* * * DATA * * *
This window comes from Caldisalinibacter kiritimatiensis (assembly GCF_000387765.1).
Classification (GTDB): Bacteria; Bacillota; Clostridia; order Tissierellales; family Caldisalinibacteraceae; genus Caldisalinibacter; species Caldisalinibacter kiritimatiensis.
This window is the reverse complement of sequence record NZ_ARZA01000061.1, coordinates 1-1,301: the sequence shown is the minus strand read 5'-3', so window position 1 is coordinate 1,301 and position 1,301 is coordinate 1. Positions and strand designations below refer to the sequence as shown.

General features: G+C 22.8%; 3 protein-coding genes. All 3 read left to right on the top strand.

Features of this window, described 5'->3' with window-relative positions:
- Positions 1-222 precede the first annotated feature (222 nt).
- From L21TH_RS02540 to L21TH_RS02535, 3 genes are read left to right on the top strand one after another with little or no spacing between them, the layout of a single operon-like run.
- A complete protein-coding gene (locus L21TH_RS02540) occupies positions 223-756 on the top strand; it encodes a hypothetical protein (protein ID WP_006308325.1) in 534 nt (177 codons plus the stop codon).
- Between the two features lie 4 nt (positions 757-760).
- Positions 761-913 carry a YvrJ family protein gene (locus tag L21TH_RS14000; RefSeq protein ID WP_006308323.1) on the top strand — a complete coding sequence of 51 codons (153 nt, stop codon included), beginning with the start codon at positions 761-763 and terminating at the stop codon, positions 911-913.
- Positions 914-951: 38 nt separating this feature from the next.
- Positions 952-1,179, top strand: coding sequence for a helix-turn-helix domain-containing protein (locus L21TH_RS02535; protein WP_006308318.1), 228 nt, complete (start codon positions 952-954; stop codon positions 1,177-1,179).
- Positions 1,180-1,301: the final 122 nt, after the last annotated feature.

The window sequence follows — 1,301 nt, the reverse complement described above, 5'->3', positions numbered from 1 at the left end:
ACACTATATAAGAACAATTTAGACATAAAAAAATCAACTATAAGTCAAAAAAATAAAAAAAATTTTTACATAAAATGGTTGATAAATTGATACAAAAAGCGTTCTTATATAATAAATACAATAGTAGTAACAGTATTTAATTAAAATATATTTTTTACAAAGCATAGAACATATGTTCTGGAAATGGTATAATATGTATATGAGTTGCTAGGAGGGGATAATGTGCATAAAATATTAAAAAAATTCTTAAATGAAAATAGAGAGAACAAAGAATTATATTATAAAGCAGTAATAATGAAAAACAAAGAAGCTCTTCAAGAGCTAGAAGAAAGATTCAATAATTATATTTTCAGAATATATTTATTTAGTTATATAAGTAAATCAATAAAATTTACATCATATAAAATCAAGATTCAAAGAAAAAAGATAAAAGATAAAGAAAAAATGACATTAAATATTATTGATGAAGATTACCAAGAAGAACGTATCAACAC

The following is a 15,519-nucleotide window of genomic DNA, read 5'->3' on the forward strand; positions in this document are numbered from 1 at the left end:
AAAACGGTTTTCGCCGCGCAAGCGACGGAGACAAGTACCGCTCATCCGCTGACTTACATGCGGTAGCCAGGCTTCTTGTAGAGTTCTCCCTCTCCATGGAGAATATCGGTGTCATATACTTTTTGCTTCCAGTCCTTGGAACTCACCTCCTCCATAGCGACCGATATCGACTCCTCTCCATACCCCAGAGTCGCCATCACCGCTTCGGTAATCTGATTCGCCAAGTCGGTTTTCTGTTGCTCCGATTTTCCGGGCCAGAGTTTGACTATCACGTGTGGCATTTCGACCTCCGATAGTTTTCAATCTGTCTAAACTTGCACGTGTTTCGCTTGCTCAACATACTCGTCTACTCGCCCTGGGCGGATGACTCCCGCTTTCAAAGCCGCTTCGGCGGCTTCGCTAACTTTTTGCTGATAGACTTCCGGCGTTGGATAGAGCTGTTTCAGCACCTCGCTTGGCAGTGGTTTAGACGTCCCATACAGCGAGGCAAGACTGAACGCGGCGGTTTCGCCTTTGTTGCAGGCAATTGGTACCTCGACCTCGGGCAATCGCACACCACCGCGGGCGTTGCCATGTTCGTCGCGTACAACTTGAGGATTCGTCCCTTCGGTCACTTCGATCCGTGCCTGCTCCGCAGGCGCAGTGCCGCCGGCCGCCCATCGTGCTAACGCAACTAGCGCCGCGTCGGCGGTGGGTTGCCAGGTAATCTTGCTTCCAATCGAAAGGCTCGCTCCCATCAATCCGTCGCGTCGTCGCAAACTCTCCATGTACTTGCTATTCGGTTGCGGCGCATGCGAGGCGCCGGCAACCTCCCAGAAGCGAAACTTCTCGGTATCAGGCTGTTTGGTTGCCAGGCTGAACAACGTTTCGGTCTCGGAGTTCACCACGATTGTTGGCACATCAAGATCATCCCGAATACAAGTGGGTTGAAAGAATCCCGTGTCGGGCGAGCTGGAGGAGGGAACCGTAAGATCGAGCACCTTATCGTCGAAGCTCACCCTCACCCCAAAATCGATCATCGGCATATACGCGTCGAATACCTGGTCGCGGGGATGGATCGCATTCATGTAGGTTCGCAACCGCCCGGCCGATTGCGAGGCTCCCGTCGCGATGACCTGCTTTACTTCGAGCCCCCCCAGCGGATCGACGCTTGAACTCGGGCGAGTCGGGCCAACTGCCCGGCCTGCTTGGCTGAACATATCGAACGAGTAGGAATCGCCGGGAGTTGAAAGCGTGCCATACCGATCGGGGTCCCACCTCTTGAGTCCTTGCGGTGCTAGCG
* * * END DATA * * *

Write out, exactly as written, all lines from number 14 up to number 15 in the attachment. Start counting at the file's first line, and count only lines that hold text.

The window sequence follows — 1,301 nt, the reverse complement described above, 5'->3', positions numbered from 1 at the left end:
ACACTATATAAGAACAATTTAGACATAAAAAAATCAACTATAAGTCAAAAAAATAAAAAAAATTTTTACATAAAATGGTTGATAAATTGATACAAAAAGCGTTCTTATATAATAAATACAATAGTAGTAACAGTATTTAATTAAAATATATTTTTTACAAAGCATAGAACATATGTTCTGGAAATGGTATAATATGTATATGAGTTGCTAGGAGGGGATAATGTGCATAAAATATTAAAAAAATTCTTAAATGAAAATAGAGAGAACAAAGAATTATATTATAAAGCAGTAATAATGAAAAACAAAGAAGCTCTTCAAGAGCTAGAAGAAAGATTCAATAATTATATTTTCAGAATATATTTATTTAGTTATATAAGTAAATCAATAAAATTTACATCATATAAAATCAAGATTCAAAGAAAAAAGATAAAAGATAAAGAAAAAATGACATTAAATATTATTGATGAAGATTACCAAGAAGAACGTATCAACAC